An eight-year-old girl killed in a collision in southwestern Ontario last week was a bright and loving child whose death has devastated her family, the girl's parents said in their first public remarks since the tragedy.
James and Kathy Stemp issued a written statement in which they express their grief over the death of their daughter Alexandra, who was killed in Tuesday's crash in London, Ont.
City police have said 10 pedestrians aged six to 40 were struck that evening after a vehicle mounted the curb and collided with a street lamp and a small tree. Alexandra was the only person who died as a result of the crash, while one adult and five children were hospitalized with non-life-threatening injuries.
"Our daughter, Alexandra, was a brilliant and vivacious little girl with a terrific sense of humour," reads the Stemp family statement. "She was a talented artist who loved her older brother with all of her heart."
The Girl Guides of Canada said its members were among the pedestrians involved in the crash.
James and Kathy Stemp said their hearts go out to the "Brownie leaders" and to the other girls and parent volunteers who are still recovering from their injuries.
"There is no doubt that the emotional scars from the events of Tuesday night will take much longer to heal than any physical injuries sustained," they wrote.
They also said they feel the "love and support of the community," noting they wish to express their thanks to the emergency crews that assisted at the scene of the crash, as well as the staff at the London Health Sciences Centre.
"Your compassionate care for our daughter and our family will never be forgotten," the Stemps wrote.
By Sunday morning, a fundraiser for the Stemp family had raised upwards of $18,000.
The GoFundMe page description said the fundraiser was set up in an effort to send "support to this grieving family, especially during this holiday which will be especially tough."
London Mayor Ed Holder said in a social media post Friday that he directed London City Hall and other City buildings be "illuminated in Girl Guides of Canada blue" throughout the weekend in honour of the young victim.
Holder said the colour blue, specifically a blue candle, is a symbol of friendship and togetherness for Girl Guides around the world.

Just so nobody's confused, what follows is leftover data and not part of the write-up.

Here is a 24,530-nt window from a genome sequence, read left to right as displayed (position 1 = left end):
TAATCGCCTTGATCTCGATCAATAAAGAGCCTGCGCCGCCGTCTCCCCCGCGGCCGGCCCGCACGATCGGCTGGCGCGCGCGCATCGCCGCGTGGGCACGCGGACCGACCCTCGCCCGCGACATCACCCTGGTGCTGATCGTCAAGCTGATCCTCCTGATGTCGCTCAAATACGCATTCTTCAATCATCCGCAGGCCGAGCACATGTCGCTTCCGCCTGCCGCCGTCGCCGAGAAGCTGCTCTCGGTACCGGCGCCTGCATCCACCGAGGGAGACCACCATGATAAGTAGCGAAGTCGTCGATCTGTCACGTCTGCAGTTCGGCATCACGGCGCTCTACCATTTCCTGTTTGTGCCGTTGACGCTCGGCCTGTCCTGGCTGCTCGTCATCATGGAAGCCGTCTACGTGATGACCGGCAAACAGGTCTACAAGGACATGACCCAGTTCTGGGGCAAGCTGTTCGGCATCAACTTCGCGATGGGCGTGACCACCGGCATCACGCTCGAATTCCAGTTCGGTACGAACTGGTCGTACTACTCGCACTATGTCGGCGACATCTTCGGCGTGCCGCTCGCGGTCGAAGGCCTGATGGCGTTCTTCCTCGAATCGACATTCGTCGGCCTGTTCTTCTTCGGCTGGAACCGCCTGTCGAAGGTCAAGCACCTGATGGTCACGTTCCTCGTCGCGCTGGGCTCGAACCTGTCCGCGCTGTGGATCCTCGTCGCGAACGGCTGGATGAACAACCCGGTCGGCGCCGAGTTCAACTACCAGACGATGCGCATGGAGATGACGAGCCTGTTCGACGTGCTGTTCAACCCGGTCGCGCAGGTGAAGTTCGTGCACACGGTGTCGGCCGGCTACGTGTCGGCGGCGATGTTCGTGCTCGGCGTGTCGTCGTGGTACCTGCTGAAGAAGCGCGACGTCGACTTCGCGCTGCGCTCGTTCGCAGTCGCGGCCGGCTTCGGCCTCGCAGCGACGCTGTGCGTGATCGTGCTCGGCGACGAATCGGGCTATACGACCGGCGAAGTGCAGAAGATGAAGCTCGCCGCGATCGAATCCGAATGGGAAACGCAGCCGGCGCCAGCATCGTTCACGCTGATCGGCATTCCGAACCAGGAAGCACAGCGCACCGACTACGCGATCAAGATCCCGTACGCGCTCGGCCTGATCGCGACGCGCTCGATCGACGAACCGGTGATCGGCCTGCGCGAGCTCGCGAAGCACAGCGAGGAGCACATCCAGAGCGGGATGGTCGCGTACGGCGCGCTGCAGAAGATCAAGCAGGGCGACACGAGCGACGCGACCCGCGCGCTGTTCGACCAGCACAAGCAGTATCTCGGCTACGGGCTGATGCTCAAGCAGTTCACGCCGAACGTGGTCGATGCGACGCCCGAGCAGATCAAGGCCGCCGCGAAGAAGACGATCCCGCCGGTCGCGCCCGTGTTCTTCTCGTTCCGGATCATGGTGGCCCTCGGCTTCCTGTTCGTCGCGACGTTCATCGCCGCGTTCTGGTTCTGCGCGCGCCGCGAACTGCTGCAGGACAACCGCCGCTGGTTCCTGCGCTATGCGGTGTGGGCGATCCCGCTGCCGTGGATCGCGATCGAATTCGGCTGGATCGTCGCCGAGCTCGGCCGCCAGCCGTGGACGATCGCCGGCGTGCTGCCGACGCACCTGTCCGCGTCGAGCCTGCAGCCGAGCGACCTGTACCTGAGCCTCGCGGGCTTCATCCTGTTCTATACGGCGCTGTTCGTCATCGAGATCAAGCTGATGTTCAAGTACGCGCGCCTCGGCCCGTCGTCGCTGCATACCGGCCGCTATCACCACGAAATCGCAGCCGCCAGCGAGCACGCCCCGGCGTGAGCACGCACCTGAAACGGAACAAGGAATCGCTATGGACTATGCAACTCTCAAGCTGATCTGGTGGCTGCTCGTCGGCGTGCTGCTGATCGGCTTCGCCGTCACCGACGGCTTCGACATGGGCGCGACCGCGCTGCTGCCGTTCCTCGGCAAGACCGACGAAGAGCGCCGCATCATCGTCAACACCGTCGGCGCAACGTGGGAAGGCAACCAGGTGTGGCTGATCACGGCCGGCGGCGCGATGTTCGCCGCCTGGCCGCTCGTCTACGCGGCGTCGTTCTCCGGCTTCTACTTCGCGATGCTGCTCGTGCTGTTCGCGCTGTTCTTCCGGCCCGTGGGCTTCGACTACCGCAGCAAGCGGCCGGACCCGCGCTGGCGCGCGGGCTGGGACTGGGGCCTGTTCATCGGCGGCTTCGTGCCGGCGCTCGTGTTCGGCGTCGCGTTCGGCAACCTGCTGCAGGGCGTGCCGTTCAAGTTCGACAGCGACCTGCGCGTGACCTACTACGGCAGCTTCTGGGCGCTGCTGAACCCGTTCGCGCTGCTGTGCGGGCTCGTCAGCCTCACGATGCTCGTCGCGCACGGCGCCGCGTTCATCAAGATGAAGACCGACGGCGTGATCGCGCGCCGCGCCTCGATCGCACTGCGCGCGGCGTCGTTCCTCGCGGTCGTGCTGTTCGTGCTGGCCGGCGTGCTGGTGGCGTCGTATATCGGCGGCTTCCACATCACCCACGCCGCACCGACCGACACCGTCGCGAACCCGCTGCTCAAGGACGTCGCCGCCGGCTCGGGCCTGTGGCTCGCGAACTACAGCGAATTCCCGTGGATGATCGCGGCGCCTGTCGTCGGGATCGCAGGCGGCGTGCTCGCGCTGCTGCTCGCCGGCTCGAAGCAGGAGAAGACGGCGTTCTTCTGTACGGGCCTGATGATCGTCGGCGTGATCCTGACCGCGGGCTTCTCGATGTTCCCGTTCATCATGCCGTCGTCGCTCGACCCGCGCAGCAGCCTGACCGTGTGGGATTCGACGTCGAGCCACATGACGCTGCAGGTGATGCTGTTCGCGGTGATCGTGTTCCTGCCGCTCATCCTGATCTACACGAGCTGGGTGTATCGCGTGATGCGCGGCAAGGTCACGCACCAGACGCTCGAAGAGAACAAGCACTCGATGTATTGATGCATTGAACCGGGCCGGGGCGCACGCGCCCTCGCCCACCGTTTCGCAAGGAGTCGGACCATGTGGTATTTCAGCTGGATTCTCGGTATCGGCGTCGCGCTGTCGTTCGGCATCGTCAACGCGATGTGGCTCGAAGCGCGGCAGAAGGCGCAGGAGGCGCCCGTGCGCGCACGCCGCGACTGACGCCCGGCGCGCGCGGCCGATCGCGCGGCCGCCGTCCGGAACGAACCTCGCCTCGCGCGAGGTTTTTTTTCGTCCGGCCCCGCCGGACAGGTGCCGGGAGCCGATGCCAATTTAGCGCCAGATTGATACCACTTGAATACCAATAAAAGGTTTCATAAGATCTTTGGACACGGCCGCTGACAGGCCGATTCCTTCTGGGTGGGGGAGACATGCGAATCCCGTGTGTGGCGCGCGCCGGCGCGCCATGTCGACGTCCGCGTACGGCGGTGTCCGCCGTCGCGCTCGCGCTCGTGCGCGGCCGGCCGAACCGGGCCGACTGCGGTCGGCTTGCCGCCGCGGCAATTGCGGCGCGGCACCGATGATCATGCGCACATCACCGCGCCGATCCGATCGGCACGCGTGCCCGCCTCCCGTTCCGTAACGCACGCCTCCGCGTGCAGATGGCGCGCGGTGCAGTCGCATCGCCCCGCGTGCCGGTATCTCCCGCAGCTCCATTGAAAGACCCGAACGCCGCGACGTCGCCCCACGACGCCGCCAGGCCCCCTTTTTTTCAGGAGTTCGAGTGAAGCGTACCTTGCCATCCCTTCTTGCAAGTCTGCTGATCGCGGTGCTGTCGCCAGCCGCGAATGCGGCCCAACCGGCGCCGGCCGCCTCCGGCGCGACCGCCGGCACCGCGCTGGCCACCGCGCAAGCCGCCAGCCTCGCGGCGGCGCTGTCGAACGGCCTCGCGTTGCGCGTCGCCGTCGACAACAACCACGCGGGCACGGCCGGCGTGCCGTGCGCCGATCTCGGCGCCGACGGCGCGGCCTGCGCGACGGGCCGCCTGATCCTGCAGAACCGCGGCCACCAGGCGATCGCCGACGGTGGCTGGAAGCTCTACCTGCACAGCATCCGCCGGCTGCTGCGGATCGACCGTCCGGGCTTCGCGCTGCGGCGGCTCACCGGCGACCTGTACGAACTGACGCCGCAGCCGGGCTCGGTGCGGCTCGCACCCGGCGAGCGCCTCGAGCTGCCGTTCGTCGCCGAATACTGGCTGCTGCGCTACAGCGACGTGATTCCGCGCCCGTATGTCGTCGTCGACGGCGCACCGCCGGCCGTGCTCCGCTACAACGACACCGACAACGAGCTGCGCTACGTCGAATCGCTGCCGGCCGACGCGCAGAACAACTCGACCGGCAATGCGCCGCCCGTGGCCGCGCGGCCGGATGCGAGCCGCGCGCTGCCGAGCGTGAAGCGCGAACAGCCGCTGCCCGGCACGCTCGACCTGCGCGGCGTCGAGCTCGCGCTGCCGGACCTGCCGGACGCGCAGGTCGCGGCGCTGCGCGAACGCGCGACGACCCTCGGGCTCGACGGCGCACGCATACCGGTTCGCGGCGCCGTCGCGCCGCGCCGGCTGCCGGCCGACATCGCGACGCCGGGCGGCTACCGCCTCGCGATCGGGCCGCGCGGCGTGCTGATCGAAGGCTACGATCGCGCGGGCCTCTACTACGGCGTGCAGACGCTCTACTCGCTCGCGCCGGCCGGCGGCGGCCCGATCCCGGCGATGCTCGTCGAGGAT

The mayor encouraged residents to safely light a blue candle on their porch or place something blue in their windows to show their support.
"While we pay tribute to the young girl, and grieve with her family, I ask that Londoners also keep those who continue to recover in hospital in their thoughts," he added.
Investigators have said there is no indication the crash was deliberate.
No charges have been laid at this time, and police have said the driver — a 76-year-old woman — was not among those taken to hospital.
Community members have said the incident is particularly hard to stomach after a Muslim family out for an evening stroll was run down earlier this year in what police called a deliberate, hate-motivated act. Four members of that family died.
Nathaniel Veltman, 20, is charged with four counts of first-degree murder and one count of attempted murder in what prosecutors allege was an act of terrorism. His next court appearance is scheduled for Dec. 15.
The June 6 incident killed Salman Afzaal, 46, his 44-year-old wife Madiha Salman, their 15-year-old daughter Yumna and her 74-year-old grandmother, Talat Afzaal. The couple's nine-year-old son, Fayez, was seriously hurt.
This report by The Canadian Press was first published Dec. 5, 2021.
This story was produced with the financial assistance of the Facebook and Canadian Press News Fellowship.
Noushin Ziafati, The Canadian Press